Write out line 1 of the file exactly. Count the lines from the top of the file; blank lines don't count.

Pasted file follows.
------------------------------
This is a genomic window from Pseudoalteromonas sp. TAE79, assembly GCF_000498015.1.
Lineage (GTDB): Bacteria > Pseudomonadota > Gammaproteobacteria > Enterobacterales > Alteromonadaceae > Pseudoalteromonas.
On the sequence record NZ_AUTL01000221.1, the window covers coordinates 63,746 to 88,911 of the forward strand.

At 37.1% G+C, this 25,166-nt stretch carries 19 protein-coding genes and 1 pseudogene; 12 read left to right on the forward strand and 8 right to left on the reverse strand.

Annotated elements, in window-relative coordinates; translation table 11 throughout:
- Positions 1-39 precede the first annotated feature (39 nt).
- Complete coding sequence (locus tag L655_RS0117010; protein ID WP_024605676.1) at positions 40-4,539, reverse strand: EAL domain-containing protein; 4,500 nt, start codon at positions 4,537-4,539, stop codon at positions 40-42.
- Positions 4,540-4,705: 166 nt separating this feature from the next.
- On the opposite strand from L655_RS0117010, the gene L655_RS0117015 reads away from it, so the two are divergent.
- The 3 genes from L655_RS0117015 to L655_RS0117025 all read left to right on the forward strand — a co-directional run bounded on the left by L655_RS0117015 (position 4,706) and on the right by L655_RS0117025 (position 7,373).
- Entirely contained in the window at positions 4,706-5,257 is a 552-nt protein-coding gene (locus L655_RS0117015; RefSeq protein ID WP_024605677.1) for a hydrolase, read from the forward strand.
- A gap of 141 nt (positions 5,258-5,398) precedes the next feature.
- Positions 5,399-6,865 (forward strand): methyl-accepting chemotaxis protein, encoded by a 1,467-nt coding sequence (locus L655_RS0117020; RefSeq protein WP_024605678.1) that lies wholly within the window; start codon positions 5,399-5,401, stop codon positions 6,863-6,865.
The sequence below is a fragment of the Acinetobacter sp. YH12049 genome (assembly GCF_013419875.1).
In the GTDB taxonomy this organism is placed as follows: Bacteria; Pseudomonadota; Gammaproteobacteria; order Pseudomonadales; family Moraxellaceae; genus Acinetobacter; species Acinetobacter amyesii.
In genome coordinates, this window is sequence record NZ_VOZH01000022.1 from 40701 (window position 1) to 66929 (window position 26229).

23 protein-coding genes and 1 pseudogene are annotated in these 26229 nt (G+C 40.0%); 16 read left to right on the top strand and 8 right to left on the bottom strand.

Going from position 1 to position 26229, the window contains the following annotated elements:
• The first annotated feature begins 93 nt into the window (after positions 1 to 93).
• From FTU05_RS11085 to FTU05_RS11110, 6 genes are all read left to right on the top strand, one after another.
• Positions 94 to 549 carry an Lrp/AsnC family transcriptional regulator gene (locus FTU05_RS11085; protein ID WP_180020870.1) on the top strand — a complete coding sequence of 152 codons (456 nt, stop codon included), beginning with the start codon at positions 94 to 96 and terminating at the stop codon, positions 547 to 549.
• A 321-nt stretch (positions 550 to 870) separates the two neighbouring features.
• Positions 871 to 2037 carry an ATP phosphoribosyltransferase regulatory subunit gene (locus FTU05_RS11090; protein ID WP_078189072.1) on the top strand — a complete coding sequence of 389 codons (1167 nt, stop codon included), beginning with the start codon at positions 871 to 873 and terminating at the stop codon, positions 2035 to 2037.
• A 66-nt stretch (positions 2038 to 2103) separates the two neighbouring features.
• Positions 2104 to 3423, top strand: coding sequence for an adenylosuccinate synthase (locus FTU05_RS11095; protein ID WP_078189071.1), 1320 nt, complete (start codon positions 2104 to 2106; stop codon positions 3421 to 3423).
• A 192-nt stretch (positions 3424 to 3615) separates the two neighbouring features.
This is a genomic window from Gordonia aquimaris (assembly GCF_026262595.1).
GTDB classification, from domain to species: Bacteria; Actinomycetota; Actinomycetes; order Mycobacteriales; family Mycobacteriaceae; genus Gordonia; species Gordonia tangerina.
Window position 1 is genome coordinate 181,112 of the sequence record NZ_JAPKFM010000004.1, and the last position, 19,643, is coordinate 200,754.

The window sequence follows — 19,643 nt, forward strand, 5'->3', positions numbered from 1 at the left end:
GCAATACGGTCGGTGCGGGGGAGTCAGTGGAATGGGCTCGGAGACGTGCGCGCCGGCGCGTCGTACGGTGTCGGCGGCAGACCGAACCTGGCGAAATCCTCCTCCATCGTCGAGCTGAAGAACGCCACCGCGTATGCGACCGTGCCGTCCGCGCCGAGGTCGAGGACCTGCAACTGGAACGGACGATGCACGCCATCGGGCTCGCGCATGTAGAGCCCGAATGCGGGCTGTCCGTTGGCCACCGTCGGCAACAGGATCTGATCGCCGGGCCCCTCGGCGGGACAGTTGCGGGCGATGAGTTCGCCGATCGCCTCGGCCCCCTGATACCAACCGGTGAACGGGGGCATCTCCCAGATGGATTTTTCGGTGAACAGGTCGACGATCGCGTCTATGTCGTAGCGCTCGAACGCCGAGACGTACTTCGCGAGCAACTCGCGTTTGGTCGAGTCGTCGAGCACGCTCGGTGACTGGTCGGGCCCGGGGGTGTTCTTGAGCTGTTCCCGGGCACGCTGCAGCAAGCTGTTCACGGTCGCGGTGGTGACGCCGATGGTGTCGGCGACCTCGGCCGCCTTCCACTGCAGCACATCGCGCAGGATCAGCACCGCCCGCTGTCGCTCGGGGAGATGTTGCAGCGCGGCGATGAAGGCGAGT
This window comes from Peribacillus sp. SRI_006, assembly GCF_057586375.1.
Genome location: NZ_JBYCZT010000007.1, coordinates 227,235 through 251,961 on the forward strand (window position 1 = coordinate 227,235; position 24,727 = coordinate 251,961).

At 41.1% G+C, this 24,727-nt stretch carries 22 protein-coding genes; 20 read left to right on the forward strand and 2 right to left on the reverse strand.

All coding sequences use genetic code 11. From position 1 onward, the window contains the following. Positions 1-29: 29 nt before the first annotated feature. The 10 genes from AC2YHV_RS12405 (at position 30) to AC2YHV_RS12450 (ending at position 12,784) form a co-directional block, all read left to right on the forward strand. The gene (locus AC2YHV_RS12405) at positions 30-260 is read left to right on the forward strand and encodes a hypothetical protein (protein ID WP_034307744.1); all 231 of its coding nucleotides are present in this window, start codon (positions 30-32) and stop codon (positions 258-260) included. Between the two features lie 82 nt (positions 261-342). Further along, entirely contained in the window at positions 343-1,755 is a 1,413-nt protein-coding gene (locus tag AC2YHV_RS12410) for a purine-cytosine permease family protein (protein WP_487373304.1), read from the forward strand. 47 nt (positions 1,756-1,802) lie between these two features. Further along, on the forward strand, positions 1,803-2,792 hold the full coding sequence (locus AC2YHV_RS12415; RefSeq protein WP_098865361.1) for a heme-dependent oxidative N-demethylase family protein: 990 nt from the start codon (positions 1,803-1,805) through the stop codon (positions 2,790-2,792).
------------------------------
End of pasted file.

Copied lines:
This is a genomic window from Pseudoalteromonas sp. TAE79, assembly GCF_000498015.1.